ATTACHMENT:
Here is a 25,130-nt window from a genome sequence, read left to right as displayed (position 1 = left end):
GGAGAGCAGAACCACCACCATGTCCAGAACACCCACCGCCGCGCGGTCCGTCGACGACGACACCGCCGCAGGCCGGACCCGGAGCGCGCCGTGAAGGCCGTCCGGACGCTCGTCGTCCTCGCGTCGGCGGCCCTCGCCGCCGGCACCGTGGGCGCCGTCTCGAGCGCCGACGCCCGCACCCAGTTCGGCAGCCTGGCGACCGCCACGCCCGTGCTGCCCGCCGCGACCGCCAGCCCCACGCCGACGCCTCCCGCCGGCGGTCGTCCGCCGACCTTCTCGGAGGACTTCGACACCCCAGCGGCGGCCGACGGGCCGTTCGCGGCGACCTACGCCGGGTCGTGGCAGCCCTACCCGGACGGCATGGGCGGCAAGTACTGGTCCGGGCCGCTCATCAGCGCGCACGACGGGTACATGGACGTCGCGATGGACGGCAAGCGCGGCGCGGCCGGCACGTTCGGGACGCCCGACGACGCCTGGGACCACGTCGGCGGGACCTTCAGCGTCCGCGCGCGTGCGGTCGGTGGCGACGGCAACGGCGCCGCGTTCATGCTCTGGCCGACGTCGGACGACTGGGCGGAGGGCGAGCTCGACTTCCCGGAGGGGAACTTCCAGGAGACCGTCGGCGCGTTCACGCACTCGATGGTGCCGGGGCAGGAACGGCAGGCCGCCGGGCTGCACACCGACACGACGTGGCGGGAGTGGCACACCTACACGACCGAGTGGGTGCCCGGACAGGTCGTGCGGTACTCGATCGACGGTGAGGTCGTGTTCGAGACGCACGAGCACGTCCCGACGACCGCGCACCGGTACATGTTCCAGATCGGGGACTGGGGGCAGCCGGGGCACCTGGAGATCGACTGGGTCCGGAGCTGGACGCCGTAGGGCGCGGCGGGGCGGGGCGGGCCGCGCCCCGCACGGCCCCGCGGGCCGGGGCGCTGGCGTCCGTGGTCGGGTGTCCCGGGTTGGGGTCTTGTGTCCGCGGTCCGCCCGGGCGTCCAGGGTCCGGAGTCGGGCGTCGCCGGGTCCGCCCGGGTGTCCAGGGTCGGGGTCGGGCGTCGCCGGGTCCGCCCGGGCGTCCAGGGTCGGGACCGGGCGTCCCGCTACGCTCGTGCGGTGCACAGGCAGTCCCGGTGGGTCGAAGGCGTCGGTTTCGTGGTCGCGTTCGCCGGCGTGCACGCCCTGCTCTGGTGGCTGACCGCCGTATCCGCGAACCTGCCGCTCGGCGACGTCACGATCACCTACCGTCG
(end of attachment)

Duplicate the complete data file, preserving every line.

Here is a 25,130-nt window from a genome sequence, read left to right as displayed (position 1 = left end):
GGAGAGCAGAACCACCACCATGTCCAGAACACCCACCGCCGCGCGGTCCGTCGACGACGACACCGCCGCAGGCCGGACCCGGAGCGCGCCGTGAAGGCCGTCCGGACGCTCGTCGTCCTCGCGTCGGCGGCCCTCGCCGCCGGCACCGTGGGCGCCGTCTCGAGCGCCGACGCCCGCACCCAGTTCGGCAGCCTGGCGACCGCCACGCCCGTGCTGCCCGCCGCGACCGCCAGCCCCACGCCGACGCCTCCCGCCGGCGGTCGTCCGCCGACCTTCTCGGAGGACTTCGACACCCCAGCGGCGGCCGACGGGCCGTTCGCGGCGACCTACGCCGGGTCGTGGCAGCCCTACCCGGACGGCATGGGCGGCAAGTACTGGTCCGGGCCGCTCATCAGCGCGCACGACGGGTACATGGACGTCGCGATGGACGGCAAGCGCGGCGCGGCCGGCACGTTCGGGACGCCCGACGACGCCTGGGACCACGTCGGCGGGACCTTCAGCGTCCGCGCGCGTGCGGTCGGTGGCGACGGCAACGGCGCCGCGTTCATGCTCTGGCCGACGTCGGACGACTGGGCGGAGGGCGAGCTCGACTTCCCGGAGGGGAACTTCCAGGAGACCGTCGGCGCGTTCACGCACTCGATGGTGCCGGGGCAGGAACGGCAGGCCGCCGGGCTGCACACCGACACGACGTGGCGGGAGTGGCACACCTACACGACCGAGTGGGTGCCCGGACAGGTCGTGCGGTACTCGATCGACGGTGAGGTCGTGTTCGAGACGCACGAGCACGTCCCGACGACCGCGCACCGGTACATGTTCCAGATCGGGGACTGGGGGCAGCCGGGGCACCTGGAGATCGACTGGGTCCGGAGCTGGACGCCGTAGGGCGCGGCGGGGCGGGGCGGGCCGCGCCCCGCACGGCCCCGCGGGCCGGGGCGCTGGCGTCCGTGGTCGGGTGTCCCGGGTTGGGGTCTTGTGTCCGCGGTCCGCCCGGGCGTCCAGGGTCCGGAGTCGGGCGTCGCCGGGTCCGCCCGGGTGTCCAGGGTCGGGGTCGGGCGTCGCCGGGTCCGCCCGGGCGTCCAGGGTCGGGACCGGGCGTCCCGCTACGCTCGTGCGGTGCACAGGCAGTCCCGGTGGGTCGAAGGCGTCGGTTTCGTGGTCGCGTTCGCCGGCGTGCACGCCCTGCTCTGGTGGCTGACCGCCGTATCCGCGAACCTGCCGCTCGGCGACGTCACGATCACCTACCGTCG